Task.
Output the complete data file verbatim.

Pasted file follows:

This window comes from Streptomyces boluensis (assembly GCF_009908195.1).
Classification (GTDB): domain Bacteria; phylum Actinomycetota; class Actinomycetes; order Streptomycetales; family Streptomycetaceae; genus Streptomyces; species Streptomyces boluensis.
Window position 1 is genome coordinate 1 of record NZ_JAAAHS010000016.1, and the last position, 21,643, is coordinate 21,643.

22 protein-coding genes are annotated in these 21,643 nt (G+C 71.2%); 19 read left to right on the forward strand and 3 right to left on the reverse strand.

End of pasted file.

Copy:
This window comes from Streptomyces boluensis (assembly GCF_009908195.1).
Classification (GTDB): domain Bacteria; phylum Actinomycetota; class Actinomycetes; order Streptomycetales; family Streptomycetaceae; genus Streptomyces; species Streptomyces boluensis.
Window position 1 is genome coordinate 1 of record NZ_JAAAHS010000016.1, and the last position, 21,643, is coordinate 21,643.

22 protein-coding genes are annotated in these 21,643 nt (G+C 71.2%); 19 read left to right on the forward strand and 3 right to left on the reverse strand.